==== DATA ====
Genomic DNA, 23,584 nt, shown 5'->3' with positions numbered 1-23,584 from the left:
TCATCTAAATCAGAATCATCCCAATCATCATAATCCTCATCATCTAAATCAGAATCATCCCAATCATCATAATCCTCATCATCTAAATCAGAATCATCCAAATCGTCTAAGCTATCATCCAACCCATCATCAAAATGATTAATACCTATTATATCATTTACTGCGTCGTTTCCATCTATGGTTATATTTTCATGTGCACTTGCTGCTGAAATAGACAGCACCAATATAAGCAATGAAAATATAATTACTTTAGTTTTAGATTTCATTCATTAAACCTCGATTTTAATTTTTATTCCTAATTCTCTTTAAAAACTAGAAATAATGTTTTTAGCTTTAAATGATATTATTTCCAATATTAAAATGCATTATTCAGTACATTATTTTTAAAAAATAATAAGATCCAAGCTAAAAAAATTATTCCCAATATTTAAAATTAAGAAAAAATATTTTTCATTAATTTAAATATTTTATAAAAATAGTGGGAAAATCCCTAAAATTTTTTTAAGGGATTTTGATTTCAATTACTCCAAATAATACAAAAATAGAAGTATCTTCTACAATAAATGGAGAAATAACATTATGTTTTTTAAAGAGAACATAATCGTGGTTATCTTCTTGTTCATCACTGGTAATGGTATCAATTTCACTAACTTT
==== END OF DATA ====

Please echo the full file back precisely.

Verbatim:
Genomic DNA, 23,584 nt, shown 5'->3' with positions numbered 1-23,584 from the left:
TCATCTAAATCAGAATCATCCCAATCATCATAATCCTCATCATCTAAATCAGAATCATCCCAATCATCATAATCCTCATCATCTAAATCAGAATCATCCAAATCGTCTAAGCTATCATCCAACCCATCATCAAAATGATTAATACCTATTATATCATTTACTGCGTCGTTTCCATCTATGGTTATATTTTCATGTGCACTTGCTGCTGAAATAGACAGCACCAATATAAGCAATGAAAATATAATTACTTTAGTTTTAGATTTCATTCATTAAACCTCGATTTTAATTTTTATTCCTAATTCTCTTTAAAAACTAGAAATAATGTTTTTAGCTTTAAATGATATTATTTCCAATATTAAAATGCATTATTCAGTACATTATTTTTAAAAAATAATAAGATCCAAGCTAAAAAAATTATTCCCAATATTTAAAATTAAGAAAAAATATTTTTCATTAATTTAAATATTTTATAAAAATAGTGGGAAAATCCCTAAAATTTTTTTAAGGGATTTTGATTTCAATTACTCCAAATAATACAAAAATAGAAGTATCTTCTACAATAAATGGAGAAATAACATTATGTTTTTTAAAGAGAACATAATCGTGGTTATCTTCTTGTTCATCACTGGTAATGGTATCAATTTCACTAACTTT